1911 Encyclopædia Britannica/Hestia
HESTIA, in Greek mythology, the “fire-goddess,” daughter of Cronus and Rhea, the goddess of hearth and home. She is not mentioned in Homer, although the hearth is recognized as a place of refuge for suppliants; this seems to show that her worship was not universally acknowledged at the time of the Homeric poems. In post-Homeric religion she is one of the twelve Olympian deities, but, as the abiding goddess of the household, she never leaves Olympus. When Apollo and Poseidon became suitors for her hand, she swore to remain a maiden for ever; whereupon Zeus bestowed upon her the honour of presiding over all sacrifices. To her the opening sacrifice was offered; to her at the sacrificial meal the first and last libations were poured. The fire of Hestia was always kept burning, and, if by any accident it became extinct, only sacred fire produced by friction, or by burning glasses drawing fire from the sun, might be used to rekindle it. Hestia is the goddess of the family union, the personification of the idea of home; and as the city union is only the family union on a large scale, she was regarded as the goddess of the state. In this character her special sanctuary was in the prytaneum, where the common hearth-fire round which the magistrates meet is ever burning, and where the sacred rites that sanctify the concord of city life are performed. From this fire, as the representative of the life of the city, intending colonists took the fire which was to be kindled on the hearth of the new colony. Hestia was closely connected with Zeus, the god of the family both in its external relation of hospitality and its internal unity round its own hearth; in the Odyssey a form of oath is by Zeus, the table and the hearth. Again, Hestia is often associated with Hermes, the two representing home and domestic life on the one hand, and business and outdoor life on the other; or, according to others, the association is local—that of the god of boundaries with the goddess of the house. In later philosophy Hestia became the hearth of the universe—the personification of the earth as the centre of the universe, identified with Cybele and Demeter. As Hestia had her home in the prytaneum, special temples dedicated to her are of rare occurrence. She is seldom represented in works of art, and plays no important part in legend. It is not certain that any really Greek statues of Hestia are in existence, although the Giustiniani Vesta in the Torlonia Museum is usually accepted as such. In this she is represented standing upright, simply robed, a hood over her head, the left hand raised and pointing upwards. The Roman deity corresponding to the Greek Hestia is Vesta (q.v.).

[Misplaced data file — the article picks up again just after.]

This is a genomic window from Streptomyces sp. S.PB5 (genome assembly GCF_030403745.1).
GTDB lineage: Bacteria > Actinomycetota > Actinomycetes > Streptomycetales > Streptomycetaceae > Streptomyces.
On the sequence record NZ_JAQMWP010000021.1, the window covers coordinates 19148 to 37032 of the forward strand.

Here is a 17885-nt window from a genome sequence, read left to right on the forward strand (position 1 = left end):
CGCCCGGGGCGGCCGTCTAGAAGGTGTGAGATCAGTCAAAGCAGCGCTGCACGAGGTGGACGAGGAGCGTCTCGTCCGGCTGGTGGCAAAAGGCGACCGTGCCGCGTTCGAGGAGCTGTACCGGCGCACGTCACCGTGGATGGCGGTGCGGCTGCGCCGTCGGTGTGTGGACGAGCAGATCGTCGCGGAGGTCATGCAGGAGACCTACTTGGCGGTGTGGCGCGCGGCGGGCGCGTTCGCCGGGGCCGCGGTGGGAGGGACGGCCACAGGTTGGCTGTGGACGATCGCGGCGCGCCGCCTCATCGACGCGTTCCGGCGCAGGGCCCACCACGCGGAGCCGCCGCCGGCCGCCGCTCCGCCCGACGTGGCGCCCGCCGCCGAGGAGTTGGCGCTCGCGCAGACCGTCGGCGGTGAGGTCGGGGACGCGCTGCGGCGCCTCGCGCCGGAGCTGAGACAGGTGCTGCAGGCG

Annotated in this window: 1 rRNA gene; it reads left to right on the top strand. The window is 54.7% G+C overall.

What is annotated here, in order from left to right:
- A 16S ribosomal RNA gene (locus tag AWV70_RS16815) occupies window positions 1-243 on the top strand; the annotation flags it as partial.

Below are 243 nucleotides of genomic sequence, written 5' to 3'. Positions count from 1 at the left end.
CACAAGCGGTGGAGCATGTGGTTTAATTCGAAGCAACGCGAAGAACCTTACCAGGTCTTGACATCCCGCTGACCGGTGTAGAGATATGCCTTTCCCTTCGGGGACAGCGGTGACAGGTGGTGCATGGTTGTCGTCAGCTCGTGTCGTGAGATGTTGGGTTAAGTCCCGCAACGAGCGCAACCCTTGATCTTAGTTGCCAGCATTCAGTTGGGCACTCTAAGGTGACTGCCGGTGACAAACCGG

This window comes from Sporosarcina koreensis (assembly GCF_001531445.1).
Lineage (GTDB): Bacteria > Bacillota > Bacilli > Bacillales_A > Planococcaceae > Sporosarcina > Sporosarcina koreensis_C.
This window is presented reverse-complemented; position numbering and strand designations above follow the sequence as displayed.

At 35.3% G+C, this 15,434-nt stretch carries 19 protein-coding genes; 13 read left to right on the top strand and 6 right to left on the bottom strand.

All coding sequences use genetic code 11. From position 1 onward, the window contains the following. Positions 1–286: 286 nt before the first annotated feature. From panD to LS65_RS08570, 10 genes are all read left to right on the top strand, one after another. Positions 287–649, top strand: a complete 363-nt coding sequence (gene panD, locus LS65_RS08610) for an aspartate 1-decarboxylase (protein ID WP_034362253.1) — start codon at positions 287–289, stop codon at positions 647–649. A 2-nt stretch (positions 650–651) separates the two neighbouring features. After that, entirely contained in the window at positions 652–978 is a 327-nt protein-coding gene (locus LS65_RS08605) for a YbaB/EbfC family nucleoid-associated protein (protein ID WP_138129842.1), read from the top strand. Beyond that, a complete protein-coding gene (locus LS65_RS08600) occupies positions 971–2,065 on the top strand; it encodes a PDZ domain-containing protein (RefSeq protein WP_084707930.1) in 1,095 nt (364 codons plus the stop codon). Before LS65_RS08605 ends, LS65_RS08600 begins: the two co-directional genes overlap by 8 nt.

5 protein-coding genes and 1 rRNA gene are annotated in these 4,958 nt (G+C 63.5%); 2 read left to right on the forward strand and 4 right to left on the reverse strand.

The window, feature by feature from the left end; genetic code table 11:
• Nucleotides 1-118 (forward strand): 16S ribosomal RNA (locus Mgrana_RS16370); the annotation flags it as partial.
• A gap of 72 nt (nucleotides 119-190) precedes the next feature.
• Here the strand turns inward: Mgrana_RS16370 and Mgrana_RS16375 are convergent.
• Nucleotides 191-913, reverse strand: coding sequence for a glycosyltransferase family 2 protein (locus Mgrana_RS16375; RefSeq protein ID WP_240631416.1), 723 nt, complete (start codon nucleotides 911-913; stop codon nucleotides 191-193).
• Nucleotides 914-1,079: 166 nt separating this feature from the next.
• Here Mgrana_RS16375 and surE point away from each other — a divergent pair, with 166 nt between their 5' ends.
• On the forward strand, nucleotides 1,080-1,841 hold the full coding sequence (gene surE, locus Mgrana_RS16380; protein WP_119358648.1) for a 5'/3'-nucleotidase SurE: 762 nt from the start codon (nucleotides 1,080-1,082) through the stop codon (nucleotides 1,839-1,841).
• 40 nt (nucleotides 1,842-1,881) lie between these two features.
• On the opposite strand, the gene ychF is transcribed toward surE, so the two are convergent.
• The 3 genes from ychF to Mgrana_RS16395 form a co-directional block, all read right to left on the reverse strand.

See A. Preuner, Hestia-Vesta (1864), the standard treatise on the subject, and his article in Roscher’s Lexikon der Mythologie; J. G. Frazer, “The Prytaneum,” &c., in Journal of Philology, xiv. (1885); G. Hagemann, De Graecorum prytaneis (1881), with bibliography and notes; Homeric Hymns, xxix., ed. T. W. Allen and E. E. Sikes (1904); Farnell, Cults, the Greek States, v. (1909).